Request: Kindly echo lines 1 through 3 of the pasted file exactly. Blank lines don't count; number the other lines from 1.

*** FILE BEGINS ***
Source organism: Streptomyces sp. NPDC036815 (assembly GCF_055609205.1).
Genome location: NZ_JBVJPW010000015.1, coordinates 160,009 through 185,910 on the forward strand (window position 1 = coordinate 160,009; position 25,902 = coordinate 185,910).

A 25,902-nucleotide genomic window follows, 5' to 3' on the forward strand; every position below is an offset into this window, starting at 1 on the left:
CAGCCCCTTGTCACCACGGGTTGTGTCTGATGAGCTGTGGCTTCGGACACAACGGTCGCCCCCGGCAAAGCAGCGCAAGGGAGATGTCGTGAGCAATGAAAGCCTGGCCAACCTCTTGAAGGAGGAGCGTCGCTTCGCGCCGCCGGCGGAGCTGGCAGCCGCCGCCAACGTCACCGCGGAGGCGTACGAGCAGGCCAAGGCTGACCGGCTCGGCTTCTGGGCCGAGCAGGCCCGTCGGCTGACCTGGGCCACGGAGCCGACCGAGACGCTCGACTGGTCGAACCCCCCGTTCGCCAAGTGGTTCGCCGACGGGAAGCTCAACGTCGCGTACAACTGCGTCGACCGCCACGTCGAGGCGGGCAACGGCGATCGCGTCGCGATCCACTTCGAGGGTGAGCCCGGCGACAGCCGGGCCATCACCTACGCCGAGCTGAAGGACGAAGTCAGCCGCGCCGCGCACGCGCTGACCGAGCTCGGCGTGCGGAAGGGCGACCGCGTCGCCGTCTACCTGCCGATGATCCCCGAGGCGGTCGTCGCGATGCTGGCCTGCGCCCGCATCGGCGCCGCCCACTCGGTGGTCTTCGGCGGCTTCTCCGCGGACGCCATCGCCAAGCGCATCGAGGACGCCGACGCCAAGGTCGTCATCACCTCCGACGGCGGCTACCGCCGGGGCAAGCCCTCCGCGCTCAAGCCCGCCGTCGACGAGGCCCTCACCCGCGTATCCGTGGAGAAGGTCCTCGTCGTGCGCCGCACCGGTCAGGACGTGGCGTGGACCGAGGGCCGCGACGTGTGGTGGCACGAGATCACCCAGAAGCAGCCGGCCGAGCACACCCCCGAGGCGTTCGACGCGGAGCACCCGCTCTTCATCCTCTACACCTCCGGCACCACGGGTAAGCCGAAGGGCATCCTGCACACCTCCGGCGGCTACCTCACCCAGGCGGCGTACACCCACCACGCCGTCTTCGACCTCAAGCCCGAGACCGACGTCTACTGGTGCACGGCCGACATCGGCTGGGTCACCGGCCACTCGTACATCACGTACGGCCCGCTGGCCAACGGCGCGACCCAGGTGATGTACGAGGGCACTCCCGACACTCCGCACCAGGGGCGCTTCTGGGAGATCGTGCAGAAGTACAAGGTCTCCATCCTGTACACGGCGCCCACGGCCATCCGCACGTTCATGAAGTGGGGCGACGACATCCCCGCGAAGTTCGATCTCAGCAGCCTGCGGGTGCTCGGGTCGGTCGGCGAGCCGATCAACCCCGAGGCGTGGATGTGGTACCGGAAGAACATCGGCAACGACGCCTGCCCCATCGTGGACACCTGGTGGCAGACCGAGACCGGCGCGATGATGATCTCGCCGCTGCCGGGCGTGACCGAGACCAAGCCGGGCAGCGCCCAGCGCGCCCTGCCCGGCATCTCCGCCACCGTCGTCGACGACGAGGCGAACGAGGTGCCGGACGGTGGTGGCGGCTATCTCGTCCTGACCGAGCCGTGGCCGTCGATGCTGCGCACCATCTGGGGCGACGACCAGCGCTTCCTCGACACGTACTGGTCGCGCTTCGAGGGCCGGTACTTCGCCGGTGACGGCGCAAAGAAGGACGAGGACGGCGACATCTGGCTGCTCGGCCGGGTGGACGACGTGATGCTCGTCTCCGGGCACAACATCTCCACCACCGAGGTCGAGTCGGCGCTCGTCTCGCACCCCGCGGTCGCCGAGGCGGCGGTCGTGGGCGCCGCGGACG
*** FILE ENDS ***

Source organism: Streptomyces sp. NPDC036815 (assembly GCF_055609205.1).
Genome location: NZ_JBVJPW010000015.1, coordinates 160,009 through 185,910 on the forward strand (window position 1 = coordinate 160,009; position 25,902 = coordinate 185,910).

A 25,902-nucleotide genomic window follows, 5' to 3' on the forward strand; every position below is an offset into this window, starting at 1 on the left: